Government could be saving up to K144 million ($188 729) a year when eight principle secretaries (PSs) retire as planned without being replaced, The Nation has learnt.
Currently, the number of PSs in the civil service has dropped further following the retirement of two career civil servants—Bernard Sande and Chris Kang’ombe.
Apart from two, six more PSs are expected to retire in the course of the year; confirmed Minister of Information Jappie Mhango last week.
Assuming that government does not reverse its decision not to hire any more PSs, government could save up to K12 million ($15 727) a month or K144 million yearly in packages once all the eight PSs leave the public service.
The monthly package for a PS is nearly K1.5 million ($ 1966) comprising a salary of K1 085 882 ($1 423.17); airtime worth K35 000 ($46), medical insurance contribution of K11 800 ($16) and a fuel allowance of K367 300 ($481.38)
Of the six who will retire later in the year, five will leave by October 2016 and another one by December this year.
The Nation also understands that in 2017, about 10 PSs are expected to retire.
That will bring the number of PSs to 23 and save government nearly K15 million ($19 659) monthly or K180 million ($235 911) annually if the cap on PSs holds in line with the Public Service Reforms agenda.
Before the Vice-President-led Public Service Reforms Commission (PSRC) started pushing for changes, the country had 96 PSs.
That figure dropped to 41 last September and was trimmed further when PSII positions were abolished to become chief directors.
The move received criticisms from various stakeholders who felt that there would be no change in terms of cost savings.
However, Chilima, who described the move as ‘normal attrition’ which would in turn save government a lot of money, had government chosen to fire the PSs instead of phasing them out through retirement.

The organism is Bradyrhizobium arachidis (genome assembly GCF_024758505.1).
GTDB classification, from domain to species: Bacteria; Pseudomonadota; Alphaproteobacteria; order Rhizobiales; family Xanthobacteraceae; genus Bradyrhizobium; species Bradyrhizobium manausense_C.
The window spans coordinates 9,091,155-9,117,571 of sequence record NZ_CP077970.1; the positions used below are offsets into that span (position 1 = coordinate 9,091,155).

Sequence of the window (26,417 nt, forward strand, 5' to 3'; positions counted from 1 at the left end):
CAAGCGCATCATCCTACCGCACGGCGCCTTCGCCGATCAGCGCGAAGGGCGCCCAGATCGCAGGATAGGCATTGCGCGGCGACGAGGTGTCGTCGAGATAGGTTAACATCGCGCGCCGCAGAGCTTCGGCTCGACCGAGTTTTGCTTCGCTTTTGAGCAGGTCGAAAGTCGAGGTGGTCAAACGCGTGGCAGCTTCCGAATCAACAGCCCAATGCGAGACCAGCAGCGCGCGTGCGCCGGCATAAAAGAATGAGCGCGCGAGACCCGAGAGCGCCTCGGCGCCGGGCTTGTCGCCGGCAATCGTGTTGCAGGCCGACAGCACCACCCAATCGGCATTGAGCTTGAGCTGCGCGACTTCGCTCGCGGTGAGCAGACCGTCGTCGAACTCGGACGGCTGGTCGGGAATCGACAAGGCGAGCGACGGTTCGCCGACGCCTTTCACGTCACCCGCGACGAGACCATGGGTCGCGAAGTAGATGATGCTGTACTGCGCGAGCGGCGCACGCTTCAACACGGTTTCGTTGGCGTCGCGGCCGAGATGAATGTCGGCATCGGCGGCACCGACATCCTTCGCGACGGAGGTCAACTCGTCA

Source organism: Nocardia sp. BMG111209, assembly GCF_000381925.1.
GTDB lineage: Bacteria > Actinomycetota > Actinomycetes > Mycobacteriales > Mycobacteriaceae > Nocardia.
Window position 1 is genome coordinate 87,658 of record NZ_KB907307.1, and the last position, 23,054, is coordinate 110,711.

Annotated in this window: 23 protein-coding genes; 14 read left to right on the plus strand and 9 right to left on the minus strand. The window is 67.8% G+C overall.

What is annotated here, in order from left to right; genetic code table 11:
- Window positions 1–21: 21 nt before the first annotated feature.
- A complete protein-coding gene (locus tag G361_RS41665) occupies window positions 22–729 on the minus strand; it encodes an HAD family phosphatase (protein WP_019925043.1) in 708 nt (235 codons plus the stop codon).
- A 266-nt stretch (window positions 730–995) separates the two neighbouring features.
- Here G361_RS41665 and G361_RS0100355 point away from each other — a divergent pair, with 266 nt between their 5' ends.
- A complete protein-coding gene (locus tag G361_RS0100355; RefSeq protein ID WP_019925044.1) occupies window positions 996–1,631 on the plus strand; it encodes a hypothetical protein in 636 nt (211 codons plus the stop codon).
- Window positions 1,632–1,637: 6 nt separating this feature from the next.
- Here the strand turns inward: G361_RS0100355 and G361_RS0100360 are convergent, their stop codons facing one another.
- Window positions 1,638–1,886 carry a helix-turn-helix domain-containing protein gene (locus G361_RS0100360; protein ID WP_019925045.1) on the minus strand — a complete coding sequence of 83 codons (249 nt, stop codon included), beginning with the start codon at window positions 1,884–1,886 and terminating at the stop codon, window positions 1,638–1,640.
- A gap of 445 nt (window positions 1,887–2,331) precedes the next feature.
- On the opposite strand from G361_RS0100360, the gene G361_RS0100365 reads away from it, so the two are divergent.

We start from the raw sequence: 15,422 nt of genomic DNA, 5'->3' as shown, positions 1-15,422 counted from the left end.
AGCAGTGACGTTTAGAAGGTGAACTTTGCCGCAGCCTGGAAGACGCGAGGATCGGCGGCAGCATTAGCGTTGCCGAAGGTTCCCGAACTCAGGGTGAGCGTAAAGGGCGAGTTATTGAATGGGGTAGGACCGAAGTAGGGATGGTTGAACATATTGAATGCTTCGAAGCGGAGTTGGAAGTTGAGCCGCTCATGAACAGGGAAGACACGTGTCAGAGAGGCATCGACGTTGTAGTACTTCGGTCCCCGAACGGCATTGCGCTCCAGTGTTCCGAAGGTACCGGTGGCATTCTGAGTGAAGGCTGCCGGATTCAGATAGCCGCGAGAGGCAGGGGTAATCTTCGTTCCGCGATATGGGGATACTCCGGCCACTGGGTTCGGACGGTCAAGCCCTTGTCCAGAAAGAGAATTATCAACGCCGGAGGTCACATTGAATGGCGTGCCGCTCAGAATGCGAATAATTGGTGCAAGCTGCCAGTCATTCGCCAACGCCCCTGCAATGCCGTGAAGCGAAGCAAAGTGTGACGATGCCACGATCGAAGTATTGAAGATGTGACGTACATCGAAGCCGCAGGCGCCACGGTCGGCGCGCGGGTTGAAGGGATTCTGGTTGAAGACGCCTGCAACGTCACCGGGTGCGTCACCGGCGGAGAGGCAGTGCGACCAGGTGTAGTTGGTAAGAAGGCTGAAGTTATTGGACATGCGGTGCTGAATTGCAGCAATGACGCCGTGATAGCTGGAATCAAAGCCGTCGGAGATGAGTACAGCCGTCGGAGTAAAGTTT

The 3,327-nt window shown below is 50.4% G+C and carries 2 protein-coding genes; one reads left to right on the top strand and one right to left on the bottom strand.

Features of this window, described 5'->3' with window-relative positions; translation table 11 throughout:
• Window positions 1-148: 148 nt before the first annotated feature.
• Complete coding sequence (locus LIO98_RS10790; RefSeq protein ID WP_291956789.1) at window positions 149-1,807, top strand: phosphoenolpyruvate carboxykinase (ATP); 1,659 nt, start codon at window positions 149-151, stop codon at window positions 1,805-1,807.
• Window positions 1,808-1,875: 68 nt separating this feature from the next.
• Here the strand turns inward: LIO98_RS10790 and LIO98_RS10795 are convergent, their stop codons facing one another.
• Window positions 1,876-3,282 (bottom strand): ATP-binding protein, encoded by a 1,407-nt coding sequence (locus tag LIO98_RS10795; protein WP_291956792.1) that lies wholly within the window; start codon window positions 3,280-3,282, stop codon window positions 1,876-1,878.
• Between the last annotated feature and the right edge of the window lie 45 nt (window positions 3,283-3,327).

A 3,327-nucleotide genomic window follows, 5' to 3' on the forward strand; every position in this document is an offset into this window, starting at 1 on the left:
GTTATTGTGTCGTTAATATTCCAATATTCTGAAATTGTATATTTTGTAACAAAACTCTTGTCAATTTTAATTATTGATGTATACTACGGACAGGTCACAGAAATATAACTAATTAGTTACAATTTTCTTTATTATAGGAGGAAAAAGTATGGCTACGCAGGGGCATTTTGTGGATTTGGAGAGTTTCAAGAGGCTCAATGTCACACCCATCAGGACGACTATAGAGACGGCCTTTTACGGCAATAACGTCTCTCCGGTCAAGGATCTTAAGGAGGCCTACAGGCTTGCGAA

The retiring Sande is a former diplomat who was deployed to the Office of the Vice-President as secretary and commissioner for disaster management.
Kang’ombe, who has held portfolios, including as PS for Health, was at the time of retirement in the Ministry of Local Government and Rural Development.
Following Sande’s retirement, Ben Botolo, who was secretary for Natural Resources, Energy and Mining, has replaced him. Botolo will also double as secretary for Disaster Management.
Botolo, who has since reported for work at the Vice-President, described the move as a normal transfer, which comes with the exigencies of duties in the public service.
The Nation has also learnt that Kester Kaphaizi, who was chief director responsible for energy, has risen to secretary in the Ministry of Natural Resources, Energy and Mining while Stuart Ligomeka, who was chief director for housing in the Ministry of Lands and Housing, will become PS.
In an interview last week, Mhango said following the retirement and redeployment of some PSs, they would not be replaced as one way of implementing civil service reforms of trimming the number.
Describing the retirements as mandatory, Mhango said more should be expected as senior civil servants reach the age of retirement.
“The chief directors are filling the positions which have become vacant with the retirement of the secretaries. In this way, no new PSs will be hired as one way of implementing reforms in the structure of the public service,” Mhango confirmed.